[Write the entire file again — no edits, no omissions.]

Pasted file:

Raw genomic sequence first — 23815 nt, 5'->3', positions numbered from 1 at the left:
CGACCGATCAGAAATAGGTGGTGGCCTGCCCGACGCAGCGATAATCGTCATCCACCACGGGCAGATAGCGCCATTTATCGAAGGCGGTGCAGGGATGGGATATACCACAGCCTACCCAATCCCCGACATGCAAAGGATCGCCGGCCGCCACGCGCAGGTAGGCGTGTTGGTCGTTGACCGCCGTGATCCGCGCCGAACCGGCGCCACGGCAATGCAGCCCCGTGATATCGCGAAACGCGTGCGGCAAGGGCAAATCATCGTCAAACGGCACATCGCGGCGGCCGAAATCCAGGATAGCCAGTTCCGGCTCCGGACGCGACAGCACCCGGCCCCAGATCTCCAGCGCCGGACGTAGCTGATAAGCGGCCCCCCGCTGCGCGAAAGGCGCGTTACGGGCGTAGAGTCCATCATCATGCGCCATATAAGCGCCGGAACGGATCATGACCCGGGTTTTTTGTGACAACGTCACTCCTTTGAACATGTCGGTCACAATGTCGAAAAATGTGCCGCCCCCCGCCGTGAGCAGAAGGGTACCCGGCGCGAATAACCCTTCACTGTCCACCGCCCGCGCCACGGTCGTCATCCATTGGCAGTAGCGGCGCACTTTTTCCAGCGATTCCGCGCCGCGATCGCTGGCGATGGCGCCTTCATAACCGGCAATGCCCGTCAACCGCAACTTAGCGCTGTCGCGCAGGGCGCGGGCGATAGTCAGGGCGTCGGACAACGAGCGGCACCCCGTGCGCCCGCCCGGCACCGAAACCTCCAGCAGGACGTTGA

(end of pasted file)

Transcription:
Raw genomic sequence first — 23815 nt, 5'->3', positions numbered from 1 at the left:
CGACCGATCAGAAATAGGTGGTGGCCTGCCCGACGCAGCGATAATCGTCATCCACCACGGGCAGATAGCGCCATTTATCGAAGGCGGTGCAGGGATGGGATATACCACAGCCTACCCAATCCCCGACATGCAAAGGATCGCCGGCCGCCACGCGCAGGTAGGCGTGTTGGTCGTTGACCGCCGTGATCCGCGCCGAACCGGCGCCACGGCAATGCAGCCCCGTGATATCGCGAAACGCGTGCGGCAAGGGCAAATCATCGTCAAACGGCACATCGCGGCGGCCGAAATCCAGGATAGCCAGTTCCGGCTCCGGACGCGACAGCACCCGGCCCCAGATCTCCAGCGCCGGACGTAGCTGATAAGCGGCCCCCCGCTGCGCGAAAGGCGCGTTACGGGCGTAGAGTCCATCATCATGCGCCATATAAGCGCCGGAACGGATCATGACCCGGGTTTTTTGTGACAACGTCACTCCTTTGAACATGTCGGTCACAATGTCGAAAAATGTGCCGCCCCCCGCCGTGAGCAGAAGGGTACCCGGCGCGAATAACCCTTCACTGTCCACCGCCCGCGCCACGGTCGTCATCCATTGGCAGTAGCGGCGCACTTTTTCCAGCGATTCCGCGCCGCGATCGCTGGCGATGGCGCCTTCATAACCGGCAATGCCCGTCAACCGCAACTTAGCGCTGTCGCGCAGGGCGCGGGCGATAGTCAGGGCGTCGGACAACGAGCGGCACCCCGTGCGCCCGCCCGGCACCGAAACCTCCAGCAGGACGTTGA